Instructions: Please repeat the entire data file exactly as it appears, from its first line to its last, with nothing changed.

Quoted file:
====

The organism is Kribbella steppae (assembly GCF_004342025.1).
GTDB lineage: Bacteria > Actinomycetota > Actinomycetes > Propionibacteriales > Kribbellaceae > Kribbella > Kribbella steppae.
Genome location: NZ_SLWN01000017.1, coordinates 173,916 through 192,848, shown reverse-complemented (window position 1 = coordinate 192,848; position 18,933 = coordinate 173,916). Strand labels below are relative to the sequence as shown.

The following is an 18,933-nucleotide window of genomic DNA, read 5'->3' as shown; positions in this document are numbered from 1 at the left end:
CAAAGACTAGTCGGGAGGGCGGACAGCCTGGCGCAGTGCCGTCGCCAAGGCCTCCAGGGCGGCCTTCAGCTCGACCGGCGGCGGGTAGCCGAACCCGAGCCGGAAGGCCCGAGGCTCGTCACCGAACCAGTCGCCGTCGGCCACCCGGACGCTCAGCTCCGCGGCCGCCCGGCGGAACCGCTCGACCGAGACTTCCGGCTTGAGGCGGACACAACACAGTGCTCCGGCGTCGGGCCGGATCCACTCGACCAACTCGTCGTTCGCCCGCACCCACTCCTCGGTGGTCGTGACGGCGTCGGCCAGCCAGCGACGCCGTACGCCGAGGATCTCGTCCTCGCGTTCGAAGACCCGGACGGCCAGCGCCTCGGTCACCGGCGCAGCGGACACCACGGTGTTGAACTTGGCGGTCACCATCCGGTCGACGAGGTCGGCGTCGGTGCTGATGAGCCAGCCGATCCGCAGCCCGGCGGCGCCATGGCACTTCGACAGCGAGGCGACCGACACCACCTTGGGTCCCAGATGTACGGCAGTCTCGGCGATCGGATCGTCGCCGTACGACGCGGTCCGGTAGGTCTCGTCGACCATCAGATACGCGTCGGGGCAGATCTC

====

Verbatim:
The organism is Kribbella steppae (assembly GCF_004342025.1).
GTDB lineage: Bacteria > Actinomycetota > Actinomycetes > Propionibacteriales > Kribbellaceae > Kribbella > Kribbella steppae.
Genome location: NZ_SLWN01000017.1, coordinates 173,916 through 192,848, shown reverse-complemented (window position 1 = coordinate 192,848; position 18,933 = coordinate 173,916). Strand labels below are relative to the sequence as shown.

The following is an 18,933-nucleotide window of genomic DNA, read 5'->3' as shown; positions in this document are numbered from 1 at the left end:
CAAAGACTAGTCGGGAGGGCGGACAGCCTGGCGCAGTGCCGTCGCCAAGGCCTCCAGGGCGGCCTTCAGCTCGACCGGCGGCGGGTAGCCGAACCCGAGCCGGAAGGCCCGAGGCTCGTCACCGAACCAGTCGCCGTCGGCCACCCGGACGCTCAGCTCCGCGGCCGCCCGGCGGAACCGCTCGACCGAGACTTCCGGCTTGAGGCGGACACAACACAGTGCTCCGGCGTCGGGCCGGATCCACTCGACCAACTCGTCGTTCGCCCGCACCCACTCCTCGGTGGTCGTGACGGCGTCGGCCAGCCAGCGACGCCGTACGCCGAGGATCTCGTCCTCGCGTTCGAAGACCCGGACGGCCAGCGCCTCGGTCACCGGCGCAGCGGACACCACGGTGTTGAACTTGGCGGTCACCATCCGGTCGACGAGGTCGGCGTCGGTGCTGATGAGCCAGCCGATCCGCAGCCCGGCGGCGCCATGGCACTTCGACAGCGAGGCGACCGACACCACCTTGGGTCCCAGATGTACGGCAGTCTCGGCGATCGGATCGTCGCCGTACGACGCGGTCCGGTAGGTCTCGTCGACCATCAGATACGCGTCGGGGCAGATCTC